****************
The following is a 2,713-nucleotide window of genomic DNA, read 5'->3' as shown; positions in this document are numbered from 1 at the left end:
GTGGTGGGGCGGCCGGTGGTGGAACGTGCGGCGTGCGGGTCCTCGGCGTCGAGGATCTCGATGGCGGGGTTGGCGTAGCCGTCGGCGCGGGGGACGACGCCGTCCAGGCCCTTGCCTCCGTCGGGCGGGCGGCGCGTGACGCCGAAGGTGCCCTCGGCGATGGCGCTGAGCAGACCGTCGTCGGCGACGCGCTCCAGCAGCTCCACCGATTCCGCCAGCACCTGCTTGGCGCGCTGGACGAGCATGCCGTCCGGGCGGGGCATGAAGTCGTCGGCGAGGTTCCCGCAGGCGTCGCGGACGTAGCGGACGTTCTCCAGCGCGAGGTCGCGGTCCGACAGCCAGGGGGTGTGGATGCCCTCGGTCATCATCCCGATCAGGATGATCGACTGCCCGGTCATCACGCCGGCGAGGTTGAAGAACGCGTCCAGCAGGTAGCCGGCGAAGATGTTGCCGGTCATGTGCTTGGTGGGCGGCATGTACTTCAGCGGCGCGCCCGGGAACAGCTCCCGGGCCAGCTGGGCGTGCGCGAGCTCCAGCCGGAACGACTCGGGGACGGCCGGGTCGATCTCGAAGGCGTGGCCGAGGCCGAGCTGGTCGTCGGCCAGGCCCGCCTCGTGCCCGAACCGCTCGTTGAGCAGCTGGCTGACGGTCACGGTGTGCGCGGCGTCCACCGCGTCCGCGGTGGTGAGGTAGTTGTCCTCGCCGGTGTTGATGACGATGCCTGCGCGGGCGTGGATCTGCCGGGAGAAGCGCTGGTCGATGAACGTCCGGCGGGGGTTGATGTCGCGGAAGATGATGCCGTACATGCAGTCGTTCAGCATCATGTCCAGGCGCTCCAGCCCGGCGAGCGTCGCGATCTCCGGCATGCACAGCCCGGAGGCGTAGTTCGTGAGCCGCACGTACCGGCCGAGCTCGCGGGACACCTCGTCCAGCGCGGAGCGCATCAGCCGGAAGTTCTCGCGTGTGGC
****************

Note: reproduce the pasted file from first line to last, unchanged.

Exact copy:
The following is a 2,713-nucleotide window of genomic DNA, read 5'->3' as shown; positions in this document are numbered from 1 at the left end:
GTGGTGGGGCGGCCGGTGGTGGAACGTGCGGCGTGCGGGTCCTCGGCGTCGAGGATCTCGATGGCGGGGTTGGCGTAGCCGTCGGCGCGGGGGACGACGCCGTCCAGGCCCTTGCCTCCGTCGGGCGGGCGGCGCGTGACGCCGAAGGTGCCCTCGGCGATGGCGCTGAGCAGACCGTCGTCGGCGACGCGCTCCAGCAGCTCCACCGATTCCGCCAGCACCTGCTTGGCGCGCTGGACGAGCATGCCGTCCGGGCGGGGCATGAAGTCGTCGGCGAGGTTCCCGCAGGCGTCGCGGACGTAGCGGACGTTCTCCAGCGCGAGGTCGCGGTCCGACAGCCAGGGGGTGTGGATGCCCTCGGTCATCATCCCGATCAGGATGATCGACTGCCCGGTCATCACGCCGGCGAGGTTGAAGAACGCGTCCAGCAGGTAGCCGGCGAAGATGTTGCCGGTCATGTGCTTGGTGGGCGGCATGTACTTCAGCGGCGCGCCCGGGAACAGCTCCCGGGCCAGCTGGGCGTGCGCGAGCTCCAGCCGGAACGACTCGGGGACGGCCGGGTCGATCTCGAAGGCGTGGCCGAGGCCGAGCTGGTCGTCGGCCAGGCCCGCCTCGTGCCCGAACCGCTCGTTGAGCAGCTGGCTGACGGTCACGGTGTGCGCGGCGTCCACCGCGTCCGCGGTGGTGAGGTAGTTGTCCTCGCCGGTGTTGATGACGATGCCTGCGCGGGCGTGGATCTGCCGGGAGAAGCGCTGGTCGATGAACGTCCGGCGGGGGTTGATGTCGCGGAAGATGATGCCGTACATGCAGTCGTTCAGCATCATGTCCAGGCGCTCCAGCCCGGCGAGCGTCGCGATCTCCGGCATGCACAGCCCGGAGGCGTAGTTCGTGAGCCGCACGTACCGGCCGAGCTCGCGGGACACCTCGTCCAGCGCGGAGCGCATCAGCCGGAAGTTCTCGCGTGTGGC